Monday, October 22

Other hurdles currently hampering delivery

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Other hurdles currently hampering delivery

* Information and education: Local government and its various departments and officials are often not aligned with the Inclusionary Housing agenda, which Future Cape Town’s Rashiq Fataar says results in red tape, barriers, delays and “a wilderness of policy and regulations to navigate without support and awareness of the cost implications of delays”.

He acknowledges that local government officials are not necessarily sufficiently informed about how property development works, including finance, design and the realities of building in the city.

“An intensive education programme for officials will provide a good foundation for developers and local government to understand each other’s positions and their needs. In addition, a serious engagement is required on how municipal land use management should be set up so it better aligns with the political priorities and socio-economic goals of a city.”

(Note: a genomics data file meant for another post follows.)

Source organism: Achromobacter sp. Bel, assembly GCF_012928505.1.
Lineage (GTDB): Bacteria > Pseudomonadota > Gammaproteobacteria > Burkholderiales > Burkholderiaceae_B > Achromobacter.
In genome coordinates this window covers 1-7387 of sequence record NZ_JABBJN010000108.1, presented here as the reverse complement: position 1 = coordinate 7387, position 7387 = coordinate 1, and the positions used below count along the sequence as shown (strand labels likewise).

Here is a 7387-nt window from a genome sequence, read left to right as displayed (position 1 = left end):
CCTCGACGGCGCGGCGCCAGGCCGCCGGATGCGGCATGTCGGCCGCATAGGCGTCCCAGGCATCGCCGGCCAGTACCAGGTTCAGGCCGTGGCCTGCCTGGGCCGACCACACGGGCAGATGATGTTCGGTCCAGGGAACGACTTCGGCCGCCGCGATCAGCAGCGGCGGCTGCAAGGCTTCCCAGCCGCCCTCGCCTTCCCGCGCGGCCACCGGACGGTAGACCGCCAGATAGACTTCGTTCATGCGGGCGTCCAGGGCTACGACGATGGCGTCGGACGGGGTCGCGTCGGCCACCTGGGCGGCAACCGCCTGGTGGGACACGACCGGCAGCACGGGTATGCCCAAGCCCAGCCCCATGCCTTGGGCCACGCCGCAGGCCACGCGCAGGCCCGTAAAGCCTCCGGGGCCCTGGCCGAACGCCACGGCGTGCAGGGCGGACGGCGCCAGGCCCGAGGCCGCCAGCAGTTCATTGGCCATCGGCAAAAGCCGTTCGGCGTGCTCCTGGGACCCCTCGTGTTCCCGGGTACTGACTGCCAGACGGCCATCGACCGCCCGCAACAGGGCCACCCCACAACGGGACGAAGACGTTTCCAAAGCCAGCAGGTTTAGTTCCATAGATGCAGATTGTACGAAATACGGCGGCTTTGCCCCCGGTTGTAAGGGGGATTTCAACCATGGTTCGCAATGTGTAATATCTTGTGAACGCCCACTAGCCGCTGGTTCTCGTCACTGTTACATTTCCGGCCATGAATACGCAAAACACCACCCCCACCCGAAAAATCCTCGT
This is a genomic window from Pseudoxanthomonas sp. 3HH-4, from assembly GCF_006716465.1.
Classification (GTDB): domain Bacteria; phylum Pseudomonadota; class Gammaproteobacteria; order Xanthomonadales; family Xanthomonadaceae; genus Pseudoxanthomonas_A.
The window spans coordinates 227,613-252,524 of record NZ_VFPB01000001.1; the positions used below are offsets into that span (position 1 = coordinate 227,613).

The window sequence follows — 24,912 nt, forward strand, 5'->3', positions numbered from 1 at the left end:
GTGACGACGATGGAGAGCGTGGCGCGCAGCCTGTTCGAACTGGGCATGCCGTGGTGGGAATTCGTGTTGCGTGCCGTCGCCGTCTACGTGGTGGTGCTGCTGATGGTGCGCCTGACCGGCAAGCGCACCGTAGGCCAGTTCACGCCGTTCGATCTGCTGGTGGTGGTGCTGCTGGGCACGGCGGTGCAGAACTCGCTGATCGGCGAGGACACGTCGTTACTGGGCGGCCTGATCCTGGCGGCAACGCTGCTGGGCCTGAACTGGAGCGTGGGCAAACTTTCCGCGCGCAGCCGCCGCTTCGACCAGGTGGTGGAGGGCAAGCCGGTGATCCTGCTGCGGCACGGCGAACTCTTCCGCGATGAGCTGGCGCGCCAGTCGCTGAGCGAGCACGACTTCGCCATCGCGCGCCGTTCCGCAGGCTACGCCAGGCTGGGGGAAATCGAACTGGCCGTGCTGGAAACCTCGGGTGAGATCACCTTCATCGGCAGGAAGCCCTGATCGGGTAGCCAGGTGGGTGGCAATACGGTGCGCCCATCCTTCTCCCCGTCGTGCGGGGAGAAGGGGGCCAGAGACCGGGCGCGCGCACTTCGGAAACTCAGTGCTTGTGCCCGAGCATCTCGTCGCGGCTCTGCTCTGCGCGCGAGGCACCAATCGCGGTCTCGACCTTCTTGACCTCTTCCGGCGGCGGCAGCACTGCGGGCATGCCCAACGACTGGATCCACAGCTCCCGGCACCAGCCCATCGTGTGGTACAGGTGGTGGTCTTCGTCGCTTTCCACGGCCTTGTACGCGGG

* Process re-evaluation: The lengthy planning and other regulatory processes are already a roadblock to the speedy delivery of housing by the private sector, Fataar says. Municipalities could consider undertaking a significant proactive rezoning process of areas that show high potential for well-located mixed-use developments, and where the inclusion of affordable housing units is a condition for additional development rights, such as, for example, on the edge of high-density areas or areas zoned for high-density development.

* Innovative financing: Fataar says banks also need to come on board by becoming more flexible and engaged in financing innovative projects that promote inclusionary housing.

“We require banks to offer finance, on less restrictive terms, in cases where people are moving closer to work and spending less on transport. 

* Managing the allocation of units: In addition, he believes a new form of housing agency needs to be established to manage the allocation of affordable and inclusionary housing units to appropriate households, and ensure these units remain affordable for at least 20 years.

“Such an agency will be able to manage affordable housing that falls within already used definition and those outside the Social Housing or subsidy-linked housing, which are already managed through existing agencies.”

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